In Australia, demand for residential property declined, as the weakening economy started to affect employment. Australian Bureau of Statistics (ABS) data shows the approval of 98,709 private dwelling permits in 2008, down 7,282 from 105,991 in 2007. As property prices fell, the value of private dwelling approvals declined by 2.62% to A$41.88 million (US$30.53 million) in 2008, from A$43 million (US$31.35 million) the year earlier.

The poor economic environment also reduced demand for residential property in Hong Kong. Land Registry figures show that residential property sales in the first three months of 2009 totaled 16,464, down 55.4% from 36,917 in the same period of 2008. Property sales were worth HK$55.19 billion (US$7.12 billion), compared with HK$137.73 billion (US$17.77 billion) the year earlier. Residential properties at prices ranging from HK$1 million (US$129,030) to less than HK$2 million (US$258,060) were the most saleable in Hong Kong, accounting for 40.54% of the total.

In 2008, the number of residential property starts in Japan picked up slightly, despite the weakening economy, which started in mid-2008. Ministry of Land, Infrastructure and Transport (MLIT) data shows that the number of new residential starts picked up to 1.09 million in 2008, up 3.09% from 1.06 million in 2007, but down 15.26% from the record high of 1.29 million in 2000. About 42.5% of the total was rented property, while 29.13% was individually owned.


Real Estate Investment Trusts

A lack of credit caused the Asia-Pacific REIT market to suffer its deepest fall in the second half of 2008. EPRA figures show the market capitalization of REITs in Asia shrank by almost a third over the last six months of 2008, to around US$48 billion, with nearly all REIT equity prices down more than 30%. Seven new REITs were listed, bringing the total number in Asia to 115 as at the end of December 31, 2008.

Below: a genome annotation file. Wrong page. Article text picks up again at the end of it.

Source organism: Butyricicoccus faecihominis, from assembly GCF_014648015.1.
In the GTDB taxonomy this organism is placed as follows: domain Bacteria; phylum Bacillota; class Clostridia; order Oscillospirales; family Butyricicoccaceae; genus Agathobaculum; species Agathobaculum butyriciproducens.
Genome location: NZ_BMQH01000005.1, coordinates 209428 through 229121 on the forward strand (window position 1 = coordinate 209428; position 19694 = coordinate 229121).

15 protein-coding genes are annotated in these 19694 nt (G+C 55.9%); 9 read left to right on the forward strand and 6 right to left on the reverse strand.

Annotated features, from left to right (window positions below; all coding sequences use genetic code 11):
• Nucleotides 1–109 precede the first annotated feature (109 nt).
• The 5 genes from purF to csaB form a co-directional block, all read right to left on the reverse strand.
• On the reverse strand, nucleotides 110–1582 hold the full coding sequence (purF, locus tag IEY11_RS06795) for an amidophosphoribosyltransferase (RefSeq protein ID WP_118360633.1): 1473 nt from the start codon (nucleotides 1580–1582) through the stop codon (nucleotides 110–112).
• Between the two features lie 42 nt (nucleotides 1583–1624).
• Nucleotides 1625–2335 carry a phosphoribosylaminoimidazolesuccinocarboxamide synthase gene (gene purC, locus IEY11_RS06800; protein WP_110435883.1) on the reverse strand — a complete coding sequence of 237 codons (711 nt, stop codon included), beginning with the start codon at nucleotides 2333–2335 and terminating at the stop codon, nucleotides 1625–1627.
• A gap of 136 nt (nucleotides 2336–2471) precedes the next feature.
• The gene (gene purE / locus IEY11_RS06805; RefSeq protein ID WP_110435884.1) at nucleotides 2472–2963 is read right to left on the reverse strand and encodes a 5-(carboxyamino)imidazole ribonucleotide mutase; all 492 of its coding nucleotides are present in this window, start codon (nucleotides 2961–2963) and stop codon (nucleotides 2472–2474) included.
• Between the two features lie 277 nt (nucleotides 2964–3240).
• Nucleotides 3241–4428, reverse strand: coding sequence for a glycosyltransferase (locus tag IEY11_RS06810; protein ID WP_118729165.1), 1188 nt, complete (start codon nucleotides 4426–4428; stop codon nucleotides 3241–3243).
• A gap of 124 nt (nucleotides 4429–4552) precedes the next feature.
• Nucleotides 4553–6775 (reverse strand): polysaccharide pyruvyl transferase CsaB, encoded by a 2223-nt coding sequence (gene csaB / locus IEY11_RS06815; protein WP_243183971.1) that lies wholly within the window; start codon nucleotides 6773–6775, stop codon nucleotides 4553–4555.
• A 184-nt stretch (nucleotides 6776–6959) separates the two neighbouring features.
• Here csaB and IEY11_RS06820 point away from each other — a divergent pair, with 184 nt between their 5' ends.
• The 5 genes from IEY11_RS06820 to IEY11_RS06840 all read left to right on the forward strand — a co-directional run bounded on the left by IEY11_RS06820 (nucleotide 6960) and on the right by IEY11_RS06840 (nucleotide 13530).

Australia is the world’s second largest REITs market, with more than 60 Australian REITs (A-REITs) listed on the Australian Securities Exchange (ASX) and a market capitalization of more than A$100 billion (US$72.9 billion). Australia was the first country in the region to adopt REIT legislation in 1985. Known as Listed Property Trusts (LPT) until March 2008, they were then renamed Australian REITs (A-REITs) in line with international practice. GPT Group (ASX: GPT) was the first LPT listed on the ASX.

Japan has the second largest REITs market in the region, established in December 2001. As of December 30, 2008, there were 41 REITs listed on the Tokyo Stock Exchange (TSE), with a market capitalization of ¥2.66 trillion (US$28.65 billion), which dropped 34.1% over the previous six months, due to falling property values and lack of credit.

Other two large REITs markets in the region are Hong Kong and Singapore, the main hubs for cross-border REITs listing from China and India. Cross-border listings have boosted their growth, with the number of listed REITs in Hong Kong and Singapore increasing to seven and 21 in 2008, respectively, from four and 13 two years earlier.


p/s photos: Wang Rou Yi